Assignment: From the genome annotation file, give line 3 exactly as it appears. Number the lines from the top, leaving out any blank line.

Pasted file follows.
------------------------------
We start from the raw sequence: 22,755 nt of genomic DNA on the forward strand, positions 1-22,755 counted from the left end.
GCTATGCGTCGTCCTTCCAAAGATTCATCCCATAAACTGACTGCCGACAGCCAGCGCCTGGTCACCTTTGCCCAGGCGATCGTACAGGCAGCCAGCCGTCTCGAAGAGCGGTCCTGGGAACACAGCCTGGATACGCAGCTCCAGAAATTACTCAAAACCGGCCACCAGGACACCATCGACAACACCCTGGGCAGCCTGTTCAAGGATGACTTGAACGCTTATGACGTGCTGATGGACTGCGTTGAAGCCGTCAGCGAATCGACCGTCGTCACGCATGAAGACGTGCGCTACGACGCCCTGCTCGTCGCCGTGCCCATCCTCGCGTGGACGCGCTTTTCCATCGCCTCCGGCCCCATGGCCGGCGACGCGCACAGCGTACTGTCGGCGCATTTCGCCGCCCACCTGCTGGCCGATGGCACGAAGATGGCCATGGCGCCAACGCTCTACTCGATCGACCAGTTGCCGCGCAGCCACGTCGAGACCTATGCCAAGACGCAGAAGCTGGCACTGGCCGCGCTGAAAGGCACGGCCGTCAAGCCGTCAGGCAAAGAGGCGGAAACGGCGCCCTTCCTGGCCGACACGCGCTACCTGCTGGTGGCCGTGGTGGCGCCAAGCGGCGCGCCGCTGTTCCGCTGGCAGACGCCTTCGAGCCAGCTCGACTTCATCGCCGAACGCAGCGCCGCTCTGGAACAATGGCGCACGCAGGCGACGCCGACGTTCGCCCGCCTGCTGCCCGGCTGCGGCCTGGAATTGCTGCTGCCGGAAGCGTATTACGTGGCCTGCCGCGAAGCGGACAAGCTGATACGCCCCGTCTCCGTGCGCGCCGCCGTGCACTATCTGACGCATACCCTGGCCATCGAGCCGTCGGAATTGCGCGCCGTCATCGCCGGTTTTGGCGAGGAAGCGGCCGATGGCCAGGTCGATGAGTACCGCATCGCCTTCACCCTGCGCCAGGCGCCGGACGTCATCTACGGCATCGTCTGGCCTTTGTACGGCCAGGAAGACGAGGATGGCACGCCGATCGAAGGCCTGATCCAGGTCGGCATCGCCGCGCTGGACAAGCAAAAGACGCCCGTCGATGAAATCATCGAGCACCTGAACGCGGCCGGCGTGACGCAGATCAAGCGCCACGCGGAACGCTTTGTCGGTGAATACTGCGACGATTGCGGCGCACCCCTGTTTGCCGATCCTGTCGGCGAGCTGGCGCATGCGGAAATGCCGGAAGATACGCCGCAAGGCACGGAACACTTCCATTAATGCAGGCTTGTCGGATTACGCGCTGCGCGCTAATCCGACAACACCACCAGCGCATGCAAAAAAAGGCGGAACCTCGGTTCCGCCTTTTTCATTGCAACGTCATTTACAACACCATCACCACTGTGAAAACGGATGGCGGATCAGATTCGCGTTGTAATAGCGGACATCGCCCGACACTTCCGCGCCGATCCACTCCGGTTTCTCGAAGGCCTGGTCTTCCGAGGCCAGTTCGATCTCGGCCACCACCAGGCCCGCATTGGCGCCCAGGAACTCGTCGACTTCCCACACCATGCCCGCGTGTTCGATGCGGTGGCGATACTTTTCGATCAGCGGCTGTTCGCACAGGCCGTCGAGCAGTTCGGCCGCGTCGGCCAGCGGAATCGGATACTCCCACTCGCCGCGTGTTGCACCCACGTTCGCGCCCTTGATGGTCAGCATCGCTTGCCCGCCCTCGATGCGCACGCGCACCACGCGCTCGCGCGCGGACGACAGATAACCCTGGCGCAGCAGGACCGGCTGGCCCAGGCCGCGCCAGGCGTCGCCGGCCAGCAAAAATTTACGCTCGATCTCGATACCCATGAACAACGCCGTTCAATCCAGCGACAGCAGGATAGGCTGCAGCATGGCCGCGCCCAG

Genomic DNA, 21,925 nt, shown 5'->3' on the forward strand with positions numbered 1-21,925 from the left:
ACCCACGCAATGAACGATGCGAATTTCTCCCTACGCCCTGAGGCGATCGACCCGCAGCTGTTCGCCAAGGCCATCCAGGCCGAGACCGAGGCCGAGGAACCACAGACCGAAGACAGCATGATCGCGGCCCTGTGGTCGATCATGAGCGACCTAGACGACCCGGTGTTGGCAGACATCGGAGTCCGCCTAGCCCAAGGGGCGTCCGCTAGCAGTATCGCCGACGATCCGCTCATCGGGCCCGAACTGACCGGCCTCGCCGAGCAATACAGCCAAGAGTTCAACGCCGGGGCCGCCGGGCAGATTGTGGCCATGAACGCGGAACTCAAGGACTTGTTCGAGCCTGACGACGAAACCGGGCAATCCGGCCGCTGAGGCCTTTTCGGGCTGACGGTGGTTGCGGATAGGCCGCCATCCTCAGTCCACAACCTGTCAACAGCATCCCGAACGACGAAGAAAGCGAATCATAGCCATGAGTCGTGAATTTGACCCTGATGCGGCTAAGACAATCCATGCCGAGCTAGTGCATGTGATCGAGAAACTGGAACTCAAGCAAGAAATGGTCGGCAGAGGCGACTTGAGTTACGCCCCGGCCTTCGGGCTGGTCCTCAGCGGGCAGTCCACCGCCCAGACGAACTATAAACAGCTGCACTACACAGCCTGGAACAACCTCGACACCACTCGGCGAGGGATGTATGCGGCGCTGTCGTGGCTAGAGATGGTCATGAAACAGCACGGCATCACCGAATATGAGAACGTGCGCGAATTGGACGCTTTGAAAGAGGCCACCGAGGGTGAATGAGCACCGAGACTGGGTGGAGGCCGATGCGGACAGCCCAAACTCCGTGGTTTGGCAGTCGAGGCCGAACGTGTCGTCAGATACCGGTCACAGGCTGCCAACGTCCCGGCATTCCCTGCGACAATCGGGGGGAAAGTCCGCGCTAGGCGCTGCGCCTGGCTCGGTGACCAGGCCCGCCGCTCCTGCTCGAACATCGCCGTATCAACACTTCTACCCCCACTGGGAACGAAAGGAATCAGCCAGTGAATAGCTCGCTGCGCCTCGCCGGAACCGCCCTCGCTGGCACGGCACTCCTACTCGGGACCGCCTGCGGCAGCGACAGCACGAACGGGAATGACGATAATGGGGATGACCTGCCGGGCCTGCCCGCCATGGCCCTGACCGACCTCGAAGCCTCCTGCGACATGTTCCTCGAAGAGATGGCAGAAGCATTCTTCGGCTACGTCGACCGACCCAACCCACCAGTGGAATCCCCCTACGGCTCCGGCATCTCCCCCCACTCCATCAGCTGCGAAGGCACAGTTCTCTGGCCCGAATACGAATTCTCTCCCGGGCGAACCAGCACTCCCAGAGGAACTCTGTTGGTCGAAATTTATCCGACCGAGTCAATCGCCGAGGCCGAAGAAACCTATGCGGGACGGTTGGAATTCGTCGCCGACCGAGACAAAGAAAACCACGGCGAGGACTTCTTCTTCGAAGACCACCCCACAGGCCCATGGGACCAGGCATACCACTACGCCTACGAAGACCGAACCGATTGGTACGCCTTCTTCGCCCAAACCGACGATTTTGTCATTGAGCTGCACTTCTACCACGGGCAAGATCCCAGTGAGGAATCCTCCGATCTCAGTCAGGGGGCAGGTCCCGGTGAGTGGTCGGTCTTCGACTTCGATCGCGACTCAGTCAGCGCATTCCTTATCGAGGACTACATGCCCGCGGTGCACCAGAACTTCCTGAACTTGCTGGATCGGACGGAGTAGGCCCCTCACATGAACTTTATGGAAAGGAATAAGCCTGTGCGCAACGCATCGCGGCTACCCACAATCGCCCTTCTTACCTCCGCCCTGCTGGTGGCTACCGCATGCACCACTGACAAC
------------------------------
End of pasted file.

Genomic DNA, 21,925 nt, shown 5'->3' on the forward strand with positions numbered 1-21,925 from the left: